Noninvasive optical, electrical, and acoustic methods of total hemoglobin determination.
Anemia is the lack of healthy red blood cells (RBC)  circulating in the vascular system. Medically, anemia is defined by the WHO as a hemoglobin (Hgb) concentration below 12 g/dL for females and below 13 g/dL for males (5, 6). Even in its mild forms, anemia can influence physical function through fatigue and weakness; it also decreases myocardial function, causes peripheral arterial vasodilation, and activates the sympathetic and renin-angiotensin-aldosterone system. These effects influence the progression of diseases such as cardiac and renal failure (7, 8). In addition, anemia is associated with a myriad of other diseases. For example, anemia affects at least 33% of all patients with cancer, an estimated 65%-95% of all patients with HIV/AIDS, and 70% of all patients with rheumatoid arthritis (9).
To screen for anemia, physicians currently perform a visual inspection of the palpebral conjunctiva, conduct a complete blood count (CBC) test, spin a hematocrit (Hct), or use a small blood volume Hgb meter. Visual inspection of the conjunctiva by a physician is, at best, 70% accurate independent of the physician's experience and training; it has also been shown that physicians today are less accurate than those of the past (10). The CBC test is very accurate but is invasive and painful to the patient, associated with a significant cost, time-consuming in waiting for laboratory analysis, and often not part of a routine physical exam. Spinning an Hct or using a small blood volume Hgb monitor provides a mode of quick anemia detection, but it is painful to the patient while creating biohazards and the need for associated disposal procedures. A device that can quickly and accurately measure Hgb has many healthcare applications, such as in physical examinations, emergency departments, prehospital care providers, medical specialists, in situ measurement of bleeding during surgery for determining transfusion triggers, and in home healthcare for the chronically ill and aging population. A noninvasive portable tool for anemia screening can make a difference at emergency department triage points, in field treatment centers during large-scale disasters (11), and in austere environments where rapid triage and treatment decisions are based on few data points. The use of devices that require blood may not be suitable in these settings. We present a review of noninvasive techniques to measure Hct/Hgb, either of which provides a quantification of anemia. It is important to note that although correlation coefficients are given for most multipatient trials, the correlation methods and reference techniques vary with each study and these numbers are meant only to be a rough guide.
In 1980, Yamakoshi et al. reported on the potential of monitoring Hct using electrical admittance plethysmography (12). During pulsation, the change in blood volume in the finger translates to a change in electrical admittance (conductivity) of the finger. Submerging the finger in an electrolyte solution whose admittance is equal to that of the finger compensates for pulsatile variation in conductivity, after which the conductivity of the electrolyte solution can be related to the conductivity of arterial vessels and then correlated to the Hct. This technique was reported with a correlation to linear regression line of r = 0.98 (n = 16), determined by calibration established from in vitro blood conductance measurements and compared to a capillary-centrifuged reference sample. This group further disclosed a more simplistic and potentially viable clinical method to implement this technique using an electrical admittance finger cuff (13). Electrodes are placed in the interior of an annular cuff, which is then filled with an electrolyte solution. With the finger inserted through the cuff, electrical admittance measurements are taken and related to the electrolyte solution conductance in a similar fashion to the submersion technique, translating to a cleaner and more portable device.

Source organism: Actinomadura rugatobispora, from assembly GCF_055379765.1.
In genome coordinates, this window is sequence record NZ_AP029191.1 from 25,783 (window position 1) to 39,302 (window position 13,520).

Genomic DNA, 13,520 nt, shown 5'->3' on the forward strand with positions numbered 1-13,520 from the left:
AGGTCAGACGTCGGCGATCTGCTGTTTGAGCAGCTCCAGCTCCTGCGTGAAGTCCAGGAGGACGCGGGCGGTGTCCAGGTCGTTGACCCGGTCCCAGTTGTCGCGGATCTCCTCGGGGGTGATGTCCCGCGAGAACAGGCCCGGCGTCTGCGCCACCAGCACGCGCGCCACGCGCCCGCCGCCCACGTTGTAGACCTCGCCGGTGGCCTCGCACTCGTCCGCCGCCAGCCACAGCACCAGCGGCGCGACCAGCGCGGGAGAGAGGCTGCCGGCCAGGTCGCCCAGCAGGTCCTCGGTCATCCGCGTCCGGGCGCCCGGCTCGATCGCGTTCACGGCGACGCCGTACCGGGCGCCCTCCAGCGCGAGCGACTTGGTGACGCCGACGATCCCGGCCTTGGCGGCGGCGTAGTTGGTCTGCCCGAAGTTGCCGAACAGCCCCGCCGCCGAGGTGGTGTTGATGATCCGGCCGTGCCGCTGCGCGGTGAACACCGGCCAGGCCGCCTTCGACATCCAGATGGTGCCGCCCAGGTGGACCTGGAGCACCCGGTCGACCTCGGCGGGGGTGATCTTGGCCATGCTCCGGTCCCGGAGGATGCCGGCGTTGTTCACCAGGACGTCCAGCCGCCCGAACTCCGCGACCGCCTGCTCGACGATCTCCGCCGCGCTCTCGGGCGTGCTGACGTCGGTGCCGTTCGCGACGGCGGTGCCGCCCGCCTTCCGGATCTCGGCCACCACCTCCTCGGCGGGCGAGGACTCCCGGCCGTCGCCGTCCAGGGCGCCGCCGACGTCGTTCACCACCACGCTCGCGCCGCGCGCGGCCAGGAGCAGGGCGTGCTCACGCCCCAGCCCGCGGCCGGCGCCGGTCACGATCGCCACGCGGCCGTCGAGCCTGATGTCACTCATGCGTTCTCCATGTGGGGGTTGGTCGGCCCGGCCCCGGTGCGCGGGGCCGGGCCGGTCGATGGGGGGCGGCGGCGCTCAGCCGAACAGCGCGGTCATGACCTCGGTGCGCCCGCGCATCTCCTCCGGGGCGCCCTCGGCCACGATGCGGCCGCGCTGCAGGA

Although the accuracy reported for the conductance method is promising, albeit in a limited patient population, little recent work has been disclosed on this technique. Difficulties associated with probing conductivity include variations with temperature, intra- and extracellular water/ion content, and other blood constituents. Because conductance monitors only a single value, rejection sodium ion concentration variation becomes a limiting factor, particularly in a noninvasive setting where varying whole blood ion content cannot be measured and thus cannot be normalized, hindering the potential overall efficacy of this technique. This topic is not explicitly discussed in this contribution.
IMAGING AND SPECTROPHOTOMETRIC IMAGING
Because Hgb (both oxy- and deoxy- forms) is one of the primary chromophores in blood, an assortment of optical techniques has been evaluated in noninvasive Hgb screening devices. One subcategory of device includes combination near-infrared (NIR) vascular imagers/ spectrophotometers that can target blood vessels and subsequently estimate Hgb concentration based on the absorption characteristics of individual vessels.